December 7, 2004

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Up Close With Proclus


Image Credit: NASA AS15-81-10929

Up Close With Proclus

Proclus is one of the brightest - and thus presumably youngest - craters on the Moon. As the Apollo image on the right illustrates, Proclus has a very sharp rim crest and its 1060 m deep floor is filled with slump blocks (S) of material that has slid down its steep walls. This is a common style of modification for craters intermediate in diameter between simple bowls and larger, more complex terraced craters. If 28 km wide Proclus has a central peak it is hidden from view by the wall rubble. The left Apollo view shows a different Proclus than I would expect. The rim crest is not as sharp as it appears in the right image, and the rim doesn't rise as far above the surrounding terrain as I thought it would. If Proclus has formed on the nearby Mare Crisium its rim would probably be strongly differentiated from the mare surface. Proclus seems less fresh and less spectacular because of the rugged terrain it sits on.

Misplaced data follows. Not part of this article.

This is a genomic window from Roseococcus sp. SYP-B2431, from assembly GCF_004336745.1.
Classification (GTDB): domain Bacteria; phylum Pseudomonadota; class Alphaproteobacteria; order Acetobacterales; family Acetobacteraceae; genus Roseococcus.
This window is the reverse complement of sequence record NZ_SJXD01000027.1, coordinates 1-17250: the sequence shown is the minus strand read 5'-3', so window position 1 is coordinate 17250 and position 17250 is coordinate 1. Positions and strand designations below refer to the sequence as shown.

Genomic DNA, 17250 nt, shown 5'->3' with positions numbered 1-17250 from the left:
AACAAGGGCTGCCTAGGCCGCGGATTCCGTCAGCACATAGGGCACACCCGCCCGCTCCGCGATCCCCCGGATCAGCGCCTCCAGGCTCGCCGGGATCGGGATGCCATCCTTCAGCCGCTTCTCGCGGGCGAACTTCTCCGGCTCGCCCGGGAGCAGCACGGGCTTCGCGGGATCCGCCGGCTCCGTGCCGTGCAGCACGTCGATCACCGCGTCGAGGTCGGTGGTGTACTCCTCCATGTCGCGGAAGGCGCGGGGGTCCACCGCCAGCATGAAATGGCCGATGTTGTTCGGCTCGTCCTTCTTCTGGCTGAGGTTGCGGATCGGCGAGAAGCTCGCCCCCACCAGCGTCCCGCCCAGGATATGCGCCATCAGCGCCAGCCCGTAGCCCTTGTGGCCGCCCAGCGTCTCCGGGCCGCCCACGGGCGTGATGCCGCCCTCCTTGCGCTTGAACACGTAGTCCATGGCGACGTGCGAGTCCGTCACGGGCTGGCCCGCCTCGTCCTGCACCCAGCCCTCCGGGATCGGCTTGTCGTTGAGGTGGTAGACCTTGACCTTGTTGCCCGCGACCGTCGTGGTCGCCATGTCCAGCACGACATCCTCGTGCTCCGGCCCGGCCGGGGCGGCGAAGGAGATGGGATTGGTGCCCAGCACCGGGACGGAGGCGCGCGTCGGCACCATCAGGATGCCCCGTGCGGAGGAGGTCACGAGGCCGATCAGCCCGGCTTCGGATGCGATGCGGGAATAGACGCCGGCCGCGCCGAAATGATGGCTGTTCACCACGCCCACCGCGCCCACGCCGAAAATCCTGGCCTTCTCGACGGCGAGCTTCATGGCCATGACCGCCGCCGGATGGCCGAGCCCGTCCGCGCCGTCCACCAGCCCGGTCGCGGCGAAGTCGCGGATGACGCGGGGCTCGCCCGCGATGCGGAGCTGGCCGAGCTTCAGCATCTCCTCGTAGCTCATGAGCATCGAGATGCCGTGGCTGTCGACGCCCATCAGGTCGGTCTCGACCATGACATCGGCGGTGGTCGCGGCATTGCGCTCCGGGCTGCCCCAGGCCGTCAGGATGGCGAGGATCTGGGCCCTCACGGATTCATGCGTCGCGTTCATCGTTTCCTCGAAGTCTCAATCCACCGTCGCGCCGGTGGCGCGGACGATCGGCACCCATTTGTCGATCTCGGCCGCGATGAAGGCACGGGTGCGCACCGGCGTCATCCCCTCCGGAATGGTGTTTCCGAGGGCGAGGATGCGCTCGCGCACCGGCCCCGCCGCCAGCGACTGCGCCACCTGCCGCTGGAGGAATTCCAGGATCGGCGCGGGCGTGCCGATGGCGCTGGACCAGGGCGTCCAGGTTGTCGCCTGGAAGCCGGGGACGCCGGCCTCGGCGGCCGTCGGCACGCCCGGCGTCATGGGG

Chuck Wood

Technical Details:
The right image is an Apollo shot, but I can not find its photo number. The left image is from Apollo 15.

Related Links:
Rukl Atlas of the Moon, Sheet 26

Yesterday's LPOD: Seeing Red, and Blue and Yellow

Tomorrow's LPOD: Moon Over Jupiter Over Florida

Author & Editor:
Charles A. Wood



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